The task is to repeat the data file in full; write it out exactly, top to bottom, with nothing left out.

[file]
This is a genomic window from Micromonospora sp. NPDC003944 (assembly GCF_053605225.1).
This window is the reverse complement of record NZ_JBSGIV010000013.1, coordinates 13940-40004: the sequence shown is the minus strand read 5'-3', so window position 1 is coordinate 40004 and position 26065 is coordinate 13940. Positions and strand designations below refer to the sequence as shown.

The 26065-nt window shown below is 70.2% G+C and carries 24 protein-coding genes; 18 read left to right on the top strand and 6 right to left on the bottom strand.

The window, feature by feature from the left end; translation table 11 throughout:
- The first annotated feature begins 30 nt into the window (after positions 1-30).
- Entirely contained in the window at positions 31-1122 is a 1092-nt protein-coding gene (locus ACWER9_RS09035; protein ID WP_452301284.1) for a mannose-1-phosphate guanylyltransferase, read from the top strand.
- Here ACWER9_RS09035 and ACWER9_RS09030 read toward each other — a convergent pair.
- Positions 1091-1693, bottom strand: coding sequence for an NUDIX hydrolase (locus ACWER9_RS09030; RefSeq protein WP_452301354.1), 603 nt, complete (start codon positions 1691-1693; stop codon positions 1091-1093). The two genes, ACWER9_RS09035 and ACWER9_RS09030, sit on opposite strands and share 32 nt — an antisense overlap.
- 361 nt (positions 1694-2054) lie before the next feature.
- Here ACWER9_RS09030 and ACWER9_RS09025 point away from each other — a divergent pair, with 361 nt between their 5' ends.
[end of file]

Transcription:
This is a genomic window from Micromonospora sp. NPDC003944 (assembly GCF_053605225.1).
This window is the reverse complement of record NZ_JBSGIV010000013.1, coordinates 13940-40004: the sequence shown is the minus strand read 5'-3', so window position 1 is coordinate 40004 and position 26065 is coordinate 13940. Positions and strand designations below refer to the sequence as shown.

The 26065-nt window shown below is 70.2% G+C and carries 24 protein-coding genes; 18 read left to right on the top strand and 6 right to left on the bottom strand.

The window, feature by feature from the left end; translation table 11 throughout:
- The first annotated feature begins 30 nt into the window (after positions 1-30).
- Entirely contained in the window at positions 31-1122 is a 1092-nt protein-coding gene (locus ACWER9_RS09035; protein ID WP_452301284.1) for a mannose-1-phosphate guanylyltransferase, read from the top strand.
- Here ACWER9_RS09035 and ACWER9_RS09030 read toward each other — a convergent pair.
- Positions 1091-1693, bottom strand: coding sequence for an NUDIX hydrolase (locus ACWER9_RS09030; RefSeq protein WP_452301354.1), 603 nt, complete (start codon positions 1691-1693; stop codon positions 1091-1093). The two genes, ACWER9_RS09035 and ACWER9_RS09030, sit on opposite strands and share 32 nt — an antisense overlap.
- 361 nt (positions 1694-2054) lie before the next feature.
- Here ACWER9_RS09030 and ACWER9_RS09025 point away from each other — a divergent pair, with 361 nt between their 5' ends.